Friday, December 10, 2010

Researchers Successfully Treat Monkey's Spinal Injury with Stem Cells

A Keio University professor said Tuesday a monkey became able to walk again through stem cell treatment although it was once paralyzed from the neck down after incurring a spinal injury.

It is the first success the team has had with a paralyzed monkey through use of so-called induced pluripotent stem cells, or iPS cells, while the team had a mouse recover from a spinal injury in the past, said professor Hideyuki Okano.

The group's achievement is said to be the first of its kind.

"We intend to use safer, better-quality iPS cells in our experiments so that clinical trials of the treatment method (on humans) will become possible," said Okano, speaking at a meeting of the Molecular Biology Society of Japan in Kobe.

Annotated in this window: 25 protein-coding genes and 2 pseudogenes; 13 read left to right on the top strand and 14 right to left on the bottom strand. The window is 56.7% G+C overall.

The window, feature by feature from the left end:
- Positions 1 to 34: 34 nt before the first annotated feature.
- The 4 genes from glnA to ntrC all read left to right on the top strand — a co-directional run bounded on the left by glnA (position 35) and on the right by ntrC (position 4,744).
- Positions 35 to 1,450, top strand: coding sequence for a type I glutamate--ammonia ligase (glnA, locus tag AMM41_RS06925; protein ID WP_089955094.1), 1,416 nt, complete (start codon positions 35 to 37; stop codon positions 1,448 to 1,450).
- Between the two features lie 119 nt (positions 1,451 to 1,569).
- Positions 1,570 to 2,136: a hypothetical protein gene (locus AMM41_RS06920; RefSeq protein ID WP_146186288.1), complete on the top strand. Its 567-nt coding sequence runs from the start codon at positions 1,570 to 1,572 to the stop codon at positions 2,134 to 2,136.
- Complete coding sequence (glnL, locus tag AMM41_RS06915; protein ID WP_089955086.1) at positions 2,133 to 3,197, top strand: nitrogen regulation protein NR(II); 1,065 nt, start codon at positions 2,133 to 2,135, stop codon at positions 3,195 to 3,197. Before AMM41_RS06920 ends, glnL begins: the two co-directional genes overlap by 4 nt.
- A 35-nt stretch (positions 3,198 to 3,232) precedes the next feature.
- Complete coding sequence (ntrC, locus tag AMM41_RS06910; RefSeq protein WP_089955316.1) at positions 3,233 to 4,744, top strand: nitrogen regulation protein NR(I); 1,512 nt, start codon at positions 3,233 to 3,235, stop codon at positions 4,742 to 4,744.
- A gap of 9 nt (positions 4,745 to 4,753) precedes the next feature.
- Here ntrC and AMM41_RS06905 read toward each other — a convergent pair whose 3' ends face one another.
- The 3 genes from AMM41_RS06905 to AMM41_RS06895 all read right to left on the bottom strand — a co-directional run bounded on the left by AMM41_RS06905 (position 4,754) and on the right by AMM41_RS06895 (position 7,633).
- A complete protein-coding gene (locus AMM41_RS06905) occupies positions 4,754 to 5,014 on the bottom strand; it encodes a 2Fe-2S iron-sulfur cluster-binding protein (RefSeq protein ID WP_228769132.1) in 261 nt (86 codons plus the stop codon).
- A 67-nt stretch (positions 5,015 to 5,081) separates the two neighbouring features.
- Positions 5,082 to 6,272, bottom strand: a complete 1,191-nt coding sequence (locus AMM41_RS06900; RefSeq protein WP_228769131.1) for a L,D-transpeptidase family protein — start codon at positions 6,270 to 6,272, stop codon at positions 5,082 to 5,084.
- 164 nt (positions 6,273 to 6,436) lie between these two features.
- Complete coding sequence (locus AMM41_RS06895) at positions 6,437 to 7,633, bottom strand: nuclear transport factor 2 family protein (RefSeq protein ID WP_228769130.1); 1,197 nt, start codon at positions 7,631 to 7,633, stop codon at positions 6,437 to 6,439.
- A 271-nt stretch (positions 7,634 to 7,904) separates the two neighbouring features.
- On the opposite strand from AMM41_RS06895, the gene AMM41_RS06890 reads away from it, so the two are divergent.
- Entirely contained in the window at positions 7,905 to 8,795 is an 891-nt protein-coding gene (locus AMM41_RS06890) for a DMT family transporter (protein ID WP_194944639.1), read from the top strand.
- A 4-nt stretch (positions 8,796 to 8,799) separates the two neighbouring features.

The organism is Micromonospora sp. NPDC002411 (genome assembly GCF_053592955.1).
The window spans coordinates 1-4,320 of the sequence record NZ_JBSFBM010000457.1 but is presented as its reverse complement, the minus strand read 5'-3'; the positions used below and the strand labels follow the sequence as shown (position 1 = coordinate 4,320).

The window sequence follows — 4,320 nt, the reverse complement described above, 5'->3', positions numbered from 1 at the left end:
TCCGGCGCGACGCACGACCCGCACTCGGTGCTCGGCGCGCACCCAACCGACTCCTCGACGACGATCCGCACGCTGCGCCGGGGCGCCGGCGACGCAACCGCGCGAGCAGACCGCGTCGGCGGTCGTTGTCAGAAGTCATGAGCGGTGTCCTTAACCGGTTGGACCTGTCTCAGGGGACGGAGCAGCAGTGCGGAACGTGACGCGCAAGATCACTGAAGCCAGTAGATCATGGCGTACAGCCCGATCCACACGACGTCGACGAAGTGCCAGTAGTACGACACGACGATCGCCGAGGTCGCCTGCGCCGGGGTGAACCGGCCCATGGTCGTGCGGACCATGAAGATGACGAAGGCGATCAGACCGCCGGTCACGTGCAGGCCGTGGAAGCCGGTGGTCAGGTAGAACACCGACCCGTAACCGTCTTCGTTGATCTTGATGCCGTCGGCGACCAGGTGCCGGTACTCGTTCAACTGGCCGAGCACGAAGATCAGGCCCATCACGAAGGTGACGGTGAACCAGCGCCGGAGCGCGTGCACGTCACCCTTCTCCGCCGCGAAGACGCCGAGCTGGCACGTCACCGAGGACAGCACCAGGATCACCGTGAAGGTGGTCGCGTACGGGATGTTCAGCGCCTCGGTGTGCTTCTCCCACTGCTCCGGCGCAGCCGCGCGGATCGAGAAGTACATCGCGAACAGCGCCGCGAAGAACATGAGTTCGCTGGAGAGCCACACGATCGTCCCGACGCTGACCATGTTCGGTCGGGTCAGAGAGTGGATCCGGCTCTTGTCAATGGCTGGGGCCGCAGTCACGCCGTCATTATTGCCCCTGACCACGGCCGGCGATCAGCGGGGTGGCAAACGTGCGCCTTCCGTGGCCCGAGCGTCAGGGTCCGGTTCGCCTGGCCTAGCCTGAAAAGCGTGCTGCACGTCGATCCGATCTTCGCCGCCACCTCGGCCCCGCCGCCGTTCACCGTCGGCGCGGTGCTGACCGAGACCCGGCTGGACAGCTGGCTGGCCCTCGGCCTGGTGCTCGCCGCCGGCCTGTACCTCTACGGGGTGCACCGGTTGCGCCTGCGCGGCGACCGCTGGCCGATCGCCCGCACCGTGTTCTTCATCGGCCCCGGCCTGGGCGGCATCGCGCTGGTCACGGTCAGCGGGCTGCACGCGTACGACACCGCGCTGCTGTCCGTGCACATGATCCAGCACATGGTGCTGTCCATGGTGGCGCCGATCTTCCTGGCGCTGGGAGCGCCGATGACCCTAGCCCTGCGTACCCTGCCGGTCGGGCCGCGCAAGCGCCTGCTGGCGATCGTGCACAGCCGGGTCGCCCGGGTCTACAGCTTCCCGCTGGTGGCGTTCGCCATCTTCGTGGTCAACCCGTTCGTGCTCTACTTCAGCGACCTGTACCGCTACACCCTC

The team planted four types of genes into human skin cells using a virus as a vehicle to create iPS cells, which were then turned into neural precursor cells.

The cells were transplanted into a marmoset, on which a spinal injury was inflicted nine days before. Within about six weeks, the animal became able to stand on its feet and walk around, according to Okano.

The monkey did not develop cancer after three months' observation, he added.

There is a chance that iPS cells or transplanted new cells derived from the iPS cells will become cancerous, posing a major challenge for stem cell treatment.

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